“The social and economic importance of culture is invariably underestimated”

‘Does the accounting profit compare to the possible loss that lies in the future?’, writes Tom Garcia of Vista about the cancellation of project grants for the art sector in Antwerp. ‘Culture is the soul of society; can and will you just sacrifice it for the wallet?’

The cultural sector in Antwerp is protesting against the city council’s decision to cancel project grants for the arts sector for the next three years. According to the affected sector, a decision like this removes the fertile ground for the entire cultural ecosystem. Although it sounds quite dramatic, they have a point.

The decision is part of a larger round of savings, in which the city of Antwerp has to give up around 70 million euros to keep the budget out of the red zone. Everyone must make an effort for this, including the cultural sector. That is to say: The culture ships decide that culture must be saved. Unfortunately, as is so often the case with savings, we don’t think long term.

Mental well-being

Culture is often condescending, and artists are portrayed as airmen who ‘have to pay for their hobby with their own money’. But culture has social and economic value. In 2014, the University of Groningen published a comprehensive study on this topic under the title ‘The Value of Culture’. It clearly shows the influence of culture and creativity on society. For example, the study concludes that there is a positive correlation between the extent to which people participate in cultural activities (both active and passive) and their physical and mental health. Culture thus emerges as an important indicator of the general feeling of well-being.

Art and culture in general make us think about the past, present and future. It questions things, often holds up a mirror to us, sharpens our standards and values ​​and also teaches us to better understand others, both individuals and cultures. Culture brings us new insights and helps society develop. Culture and creativity are also the engines of innovation, the potting soil in which new ideas can flourish.

Culture also has a concrete economic meaning. On the website of the Flemish government’s culture, youth and media department, we can read that the cultural and creative sector creates work for 10.45% of the total number of self-employed people (in their main occupation) and for 6.3% of the total number of full-time employees employees in Flanders. These people produce tangible added value for the economy. Flemish game developers are highly sought after worldwide, our production houses make films and series that are admired internationally. Even our southern Walloon neighbors are wholesomely envious of the seemingly limitless creativity of our theater makers, screenwriters, writers, actors and directors.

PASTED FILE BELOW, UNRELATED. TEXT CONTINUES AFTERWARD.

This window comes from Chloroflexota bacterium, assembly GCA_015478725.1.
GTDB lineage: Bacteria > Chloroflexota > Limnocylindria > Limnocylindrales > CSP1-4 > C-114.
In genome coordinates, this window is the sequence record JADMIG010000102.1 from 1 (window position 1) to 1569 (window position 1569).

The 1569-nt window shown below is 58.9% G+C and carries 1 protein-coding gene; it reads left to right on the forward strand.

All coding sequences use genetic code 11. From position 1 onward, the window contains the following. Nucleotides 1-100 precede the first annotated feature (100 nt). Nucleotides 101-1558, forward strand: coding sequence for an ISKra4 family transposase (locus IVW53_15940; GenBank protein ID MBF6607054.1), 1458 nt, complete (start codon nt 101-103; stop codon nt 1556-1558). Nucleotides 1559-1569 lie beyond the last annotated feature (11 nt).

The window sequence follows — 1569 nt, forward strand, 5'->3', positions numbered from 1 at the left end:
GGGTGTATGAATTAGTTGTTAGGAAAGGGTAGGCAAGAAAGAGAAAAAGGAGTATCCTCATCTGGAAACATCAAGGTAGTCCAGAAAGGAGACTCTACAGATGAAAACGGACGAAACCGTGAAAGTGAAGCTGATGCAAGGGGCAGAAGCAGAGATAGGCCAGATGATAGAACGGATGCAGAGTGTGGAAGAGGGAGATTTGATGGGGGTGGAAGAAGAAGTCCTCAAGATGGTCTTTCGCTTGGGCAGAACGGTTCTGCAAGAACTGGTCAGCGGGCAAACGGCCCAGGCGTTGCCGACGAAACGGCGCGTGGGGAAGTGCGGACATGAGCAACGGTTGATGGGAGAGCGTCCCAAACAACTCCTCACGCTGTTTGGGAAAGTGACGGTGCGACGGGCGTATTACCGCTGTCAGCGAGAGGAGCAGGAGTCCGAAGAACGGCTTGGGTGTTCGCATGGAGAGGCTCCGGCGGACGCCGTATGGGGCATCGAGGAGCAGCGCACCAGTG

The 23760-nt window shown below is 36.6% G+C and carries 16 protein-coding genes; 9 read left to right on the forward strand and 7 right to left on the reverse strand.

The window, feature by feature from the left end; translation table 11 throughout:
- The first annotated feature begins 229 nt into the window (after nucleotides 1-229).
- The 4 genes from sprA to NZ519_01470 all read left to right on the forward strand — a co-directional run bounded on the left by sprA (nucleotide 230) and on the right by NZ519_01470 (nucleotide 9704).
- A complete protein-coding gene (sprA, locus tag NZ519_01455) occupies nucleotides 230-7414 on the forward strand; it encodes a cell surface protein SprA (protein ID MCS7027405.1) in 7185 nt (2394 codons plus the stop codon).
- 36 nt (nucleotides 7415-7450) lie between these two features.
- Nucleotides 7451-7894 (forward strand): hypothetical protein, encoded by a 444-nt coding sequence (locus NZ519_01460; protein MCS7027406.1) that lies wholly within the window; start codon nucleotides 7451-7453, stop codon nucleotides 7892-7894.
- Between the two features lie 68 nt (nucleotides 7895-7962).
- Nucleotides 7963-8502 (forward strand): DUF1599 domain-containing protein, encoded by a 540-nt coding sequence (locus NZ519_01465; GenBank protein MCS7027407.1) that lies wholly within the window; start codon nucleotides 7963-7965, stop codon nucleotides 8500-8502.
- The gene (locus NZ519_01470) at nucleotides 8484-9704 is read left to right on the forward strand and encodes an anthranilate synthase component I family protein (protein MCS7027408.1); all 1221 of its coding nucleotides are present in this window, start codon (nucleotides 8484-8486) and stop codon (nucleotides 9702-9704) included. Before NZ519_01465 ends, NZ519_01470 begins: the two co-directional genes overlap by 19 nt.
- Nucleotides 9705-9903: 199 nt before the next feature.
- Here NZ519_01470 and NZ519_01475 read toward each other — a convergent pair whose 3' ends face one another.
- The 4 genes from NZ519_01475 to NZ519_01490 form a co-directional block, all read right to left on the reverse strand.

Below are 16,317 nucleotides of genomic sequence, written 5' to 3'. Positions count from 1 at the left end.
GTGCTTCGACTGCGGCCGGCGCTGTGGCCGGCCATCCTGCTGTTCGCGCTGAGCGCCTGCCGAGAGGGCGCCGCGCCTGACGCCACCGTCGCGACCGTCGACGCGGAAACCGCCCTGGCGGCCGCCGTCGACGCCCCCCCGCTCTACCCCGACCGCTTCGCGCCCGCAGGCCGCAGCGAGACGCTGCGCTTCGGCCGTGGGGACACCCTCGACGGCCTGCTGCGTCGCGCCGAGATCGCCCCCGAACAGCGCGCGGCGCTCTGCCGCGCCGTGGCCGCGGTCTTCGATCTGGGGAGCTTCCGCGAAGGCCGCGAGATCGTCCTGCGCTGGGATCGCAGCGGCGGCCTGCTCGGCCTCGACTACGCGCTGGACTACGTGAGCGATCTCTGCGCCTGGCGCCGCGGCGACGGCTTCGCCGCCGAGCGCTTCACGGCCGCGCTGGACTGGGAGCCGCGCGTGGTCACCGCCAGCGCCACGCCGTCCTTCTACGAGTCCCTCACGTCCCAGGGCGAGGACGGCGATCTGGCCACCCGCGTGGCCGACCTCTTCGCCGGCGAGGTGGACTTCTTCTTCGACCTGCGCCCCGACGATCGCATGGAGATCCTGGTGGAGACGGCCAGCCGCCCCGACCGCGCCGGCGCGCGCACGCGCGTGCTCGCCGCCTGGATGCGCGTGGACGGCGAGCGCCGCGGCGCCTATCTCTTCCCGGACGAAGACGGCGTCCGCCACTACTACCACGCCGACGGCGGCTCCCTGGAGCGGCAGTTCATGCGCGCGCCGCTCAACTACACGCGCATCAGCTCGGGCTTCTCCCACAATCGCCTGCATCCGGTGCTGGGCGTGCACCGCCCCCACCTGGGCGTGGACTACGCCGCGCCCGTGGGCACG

Foreign examples show even more clearly that there is still great growth potential for our Flemish cultural and creative sector. To name just a few: Scandinavian series have been an important export product for years and thus provide additional income. Not so long ago, the world was introduced to the South Korean music phenomenon K-Pop. This very own genre is the product of years of state investment and has since grown into a multi-billion dollar industry that South Korea benefits from both economically and politically.


All this is therefore impossible if we drain the funding at the base, however small the intervention may turn out to be. The city council minimizes the impact, saying that the city spends 25 million euros a year in subsidies for Antwerp’s cultural sector, and that 684 million euros will go to culture in Antwerp throughout the mandate. Of this, ‘barely’ 720,000 euros are scrapped annually, as a small contribution to closing the gap in the Antwerp budget. But the question is: does the accounting profit stand in relation to the possible loss that lies in the future? Culture is the soul of society; can and will you just sacrifice it for the wallet?

To say that cuts in grants to young, start-up decision-makers will have only a minor impact is a gross underestimation of the importance of culture, both socially and economically. We’re also going to continue to support young start-ups, even if half of them don’t survive their first year? Flanders does not have much to export, but we have been known worldwide for our creativity and artistry for centuries. We must not only protect this, but also develop it further. It not only benefits our well-being, but also our prosperity. In economic terms, this is called ‘investing in the future’.

Tom Garcia, Co-Chair of Vista, Progressive Regionalist Party.

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